Visit us on Google+

Warm In Fall, Warmer In Winter

Splitting wood for winter ... now that's workin'.

Splitting wood for winter ... now that's workin'.

Chopping wood works the muscles, a Nor’east tale goes, keeping the chopper warm during Fall’s bluster. But a woodsman’s real warmth, the story adds, comes from the fire in winter long after his work is done.

The Yeager family knows both kinds of heat.

Sanatoga resident Barry Yeager Sr., 1411 Sunrise Ln., handled a chain saw (see photos above) while his son, Barry Yeager Jr. of Exeter PA, took to chopping and splitting chores as they stacked firewood Sunday (Oct. 19, 2008) for future winter fuel.

They might as well have been stacking money.

Firewood prices have risen like smoke, according to Consumer Reports magazine. Two years ago, a cord of green wood – material that’s not sufficiently dry for burning – cost only $100 in most areas. Lately green wood has been selling for up to $250 a cord. Seasoned dry wood, the best for burning, commands $350 or more a cord, the magazine reported last week (Oct. 14, 2008).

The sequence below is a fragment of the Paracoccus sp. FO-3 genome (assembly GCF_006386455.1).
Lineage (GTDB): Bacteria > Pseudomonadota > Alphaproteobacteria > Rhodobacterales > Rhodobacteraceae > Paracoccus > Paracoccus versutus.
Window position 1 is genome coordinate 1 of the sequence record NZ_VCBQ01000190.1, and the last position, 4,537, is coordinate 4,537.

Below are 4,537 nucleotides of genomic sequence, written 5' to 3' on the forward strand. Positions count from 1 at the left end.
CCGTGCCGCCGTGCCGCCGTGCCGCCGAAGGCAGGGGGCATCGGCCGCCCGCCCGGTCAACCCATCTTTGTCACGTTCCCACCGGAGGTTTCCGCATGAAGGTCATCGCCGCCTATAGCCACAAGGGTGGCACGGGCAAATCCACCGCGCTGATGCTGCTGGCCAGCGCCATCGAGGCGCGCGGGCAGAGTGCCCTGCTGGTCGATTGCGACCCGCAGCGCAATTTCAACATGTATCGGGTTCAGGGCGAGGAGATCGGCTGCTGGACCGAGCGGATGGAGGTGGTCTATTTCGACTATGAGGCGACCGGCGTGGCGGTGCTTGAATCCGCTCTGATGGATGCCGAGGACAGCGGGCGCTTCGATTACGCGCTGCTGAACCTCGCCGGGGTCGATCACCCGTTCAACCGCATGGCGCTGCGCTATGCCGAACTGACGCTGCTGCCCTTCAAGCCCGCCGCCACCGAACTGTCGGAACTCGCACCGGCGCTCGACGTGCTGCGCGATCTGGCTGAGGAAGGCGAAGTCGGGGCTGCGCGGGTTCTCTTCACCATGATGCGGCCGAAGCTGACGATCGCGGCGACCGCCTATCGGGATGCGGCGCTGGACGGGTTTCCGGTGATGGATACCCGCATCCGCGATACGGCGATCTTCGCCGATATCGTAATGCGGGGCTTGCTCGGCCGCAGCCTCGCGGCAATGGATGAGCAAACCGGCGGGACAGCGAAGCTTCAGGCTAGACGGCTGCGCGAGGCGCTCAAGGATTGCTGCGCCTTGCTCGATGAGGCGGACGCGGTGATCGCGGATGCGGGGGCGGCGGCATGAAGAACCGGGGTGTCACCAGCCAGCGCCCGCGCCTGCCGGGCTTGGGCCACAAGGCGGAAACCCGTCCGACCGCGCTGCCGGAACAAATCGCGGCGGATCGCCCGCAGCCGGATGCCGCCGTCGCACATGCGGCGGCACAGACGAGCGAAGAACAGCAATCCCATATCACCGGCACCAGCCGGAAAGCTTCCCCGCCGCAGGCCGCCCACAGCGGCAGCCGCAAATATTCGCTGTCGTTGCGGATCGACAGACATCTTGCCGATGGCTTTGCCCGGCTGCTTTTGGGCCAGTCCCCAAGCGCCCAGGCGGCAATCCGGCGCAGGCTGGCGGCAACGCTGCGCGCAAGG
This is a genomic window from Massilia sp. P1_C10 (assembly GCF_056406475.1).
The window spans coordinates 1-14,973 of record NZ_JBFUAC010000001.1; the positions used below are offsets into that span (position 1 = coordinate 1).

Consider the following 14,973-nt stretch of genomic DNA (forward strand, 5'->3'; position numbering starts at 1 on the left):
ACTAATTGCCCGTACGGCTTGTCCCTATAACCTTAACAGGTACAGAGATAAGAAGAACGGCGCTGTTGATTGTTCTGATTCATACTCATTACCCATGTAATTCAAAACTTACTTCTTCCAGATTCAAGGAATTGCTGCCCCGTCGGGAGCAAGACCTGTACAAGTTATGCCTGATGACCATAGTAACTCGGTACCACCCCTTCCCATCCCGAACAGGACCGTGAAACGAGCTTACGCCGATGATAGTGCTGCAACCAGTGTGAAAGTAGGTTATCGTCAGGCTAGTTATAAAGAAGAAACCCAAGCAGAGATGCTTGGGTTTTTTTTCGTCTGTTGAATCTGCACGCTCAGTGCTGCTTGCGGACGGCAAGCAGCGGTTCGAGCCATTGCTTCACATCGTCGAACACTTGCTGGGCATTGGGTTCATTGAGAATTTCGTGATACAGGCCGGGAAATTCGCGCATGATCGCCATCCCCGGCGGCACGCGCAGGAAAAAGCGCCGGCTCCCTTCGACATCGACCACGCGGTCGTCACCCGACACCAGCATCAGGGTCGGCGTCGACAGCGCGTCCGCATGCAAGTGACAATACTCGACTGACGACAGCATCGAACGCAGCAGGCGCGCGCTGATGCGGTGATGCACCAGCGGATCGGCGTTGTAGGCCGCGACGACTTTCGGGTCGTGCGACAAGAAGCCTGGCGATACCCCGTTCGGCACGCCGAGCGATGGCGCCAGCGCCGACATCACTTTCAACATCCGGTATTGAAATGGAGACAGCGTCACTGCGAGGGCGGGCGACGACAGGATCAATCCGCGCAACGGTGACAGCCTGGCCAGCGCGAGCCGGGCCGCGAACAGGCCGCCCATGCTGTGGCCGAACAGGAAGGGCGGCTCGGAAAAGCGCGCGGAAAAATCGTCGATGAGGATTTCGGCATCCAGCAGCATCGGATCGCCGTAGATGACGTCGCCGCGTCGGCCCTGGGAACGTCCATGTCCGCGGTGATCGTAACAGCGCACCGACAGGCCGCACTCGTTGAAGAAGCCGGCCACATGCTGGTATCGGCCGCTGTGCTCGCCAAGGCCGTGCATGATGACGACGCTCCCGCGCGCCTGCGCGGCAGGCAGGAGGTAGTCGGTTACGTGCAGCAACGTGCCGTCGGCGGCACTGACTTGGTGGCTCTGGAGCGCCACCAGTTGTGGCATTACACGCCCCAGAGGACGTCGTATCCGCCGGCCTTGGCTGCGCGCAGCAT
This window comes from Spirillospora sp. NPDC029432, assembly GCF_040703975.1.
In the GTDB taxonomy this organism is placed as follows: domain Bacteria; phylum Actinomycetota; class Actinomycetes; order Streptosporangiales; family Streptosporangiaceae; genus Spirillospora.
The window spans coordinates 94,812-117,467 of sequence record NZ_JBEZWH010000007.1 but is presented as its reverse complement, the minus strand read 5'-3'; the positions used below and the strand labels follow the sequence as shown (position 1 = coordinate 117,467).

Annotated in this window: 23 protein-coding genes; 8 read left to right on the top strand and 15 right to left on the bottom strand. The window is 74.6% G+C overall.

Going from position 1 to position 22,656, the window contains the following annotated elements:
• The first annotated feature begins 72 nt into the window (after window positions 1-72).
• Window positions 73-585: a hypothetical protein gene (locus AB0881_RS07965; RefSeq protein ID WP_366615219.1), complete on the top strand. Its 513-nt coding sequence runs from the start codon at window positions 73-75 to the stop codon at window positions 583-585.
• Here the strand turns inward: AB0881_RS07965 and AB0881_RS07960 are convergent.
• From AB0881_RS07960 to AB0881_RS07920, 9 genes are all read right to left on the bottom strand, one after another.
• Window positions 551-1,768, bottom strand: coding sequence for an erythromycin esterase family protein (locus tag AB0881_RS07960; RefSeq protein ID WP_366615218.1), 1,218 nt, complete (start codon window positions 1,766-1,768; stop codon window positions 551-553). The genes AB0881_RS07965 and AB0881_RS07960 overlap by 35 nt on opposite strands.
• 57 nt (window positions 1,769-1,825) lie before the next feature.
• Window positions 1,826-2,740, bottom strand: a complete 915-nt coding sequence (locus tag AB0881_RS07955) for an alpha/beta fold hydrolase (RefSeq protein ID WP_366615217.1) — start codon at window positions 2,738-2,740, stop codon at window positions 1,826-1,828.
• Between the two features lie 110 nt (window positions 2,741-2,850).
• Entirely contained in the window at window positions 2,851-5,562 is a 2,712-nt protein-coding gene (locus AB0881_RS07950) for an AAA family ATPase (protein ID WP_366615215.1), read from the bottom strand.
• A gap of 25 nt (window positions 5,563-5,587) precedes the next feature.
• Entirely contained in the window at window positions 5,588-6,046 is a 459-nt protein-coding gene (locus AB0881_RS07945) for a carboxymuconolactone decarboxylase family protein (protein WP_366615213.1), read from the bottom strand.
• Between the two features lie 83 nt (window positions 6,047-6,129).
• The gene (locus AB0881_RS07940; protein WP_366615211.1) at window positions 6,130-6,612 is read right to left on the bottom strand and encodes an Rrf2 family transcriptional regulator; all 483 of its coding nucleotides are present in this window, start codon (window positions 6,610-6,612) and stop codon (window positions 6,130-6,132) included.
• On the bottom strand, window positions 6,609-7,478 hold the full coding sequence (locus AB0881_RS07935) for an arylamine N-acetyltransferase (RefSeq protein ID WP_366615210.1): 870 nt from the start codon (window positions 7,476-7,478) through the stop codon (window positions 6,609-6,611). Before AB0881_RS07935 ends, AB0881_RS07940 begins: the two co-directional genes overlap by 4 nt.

A cord is a standard measure of firewood: a tightly packed pile of logs that is stacked 4 feet wide, 4 feet high, and 8 feet long, equalling 128 cubic feet.

Firewood has become an increasingly precious commodity, advises Sarah Smith, a forest-industry specialist at the University of New Hampshire. A firewood shortage began developing this summer in several parts of the country, she says, when soaring oil prices motivated more people to consider wood for heating their homes.

Now one of the hottest crimes in central Maine, Consumer Reports claims, is firewood theft. Thieves, be warned: better not mess with the Yeager woodpiles.

Like what you read? Get even more of it, free. Subscribe to The Post.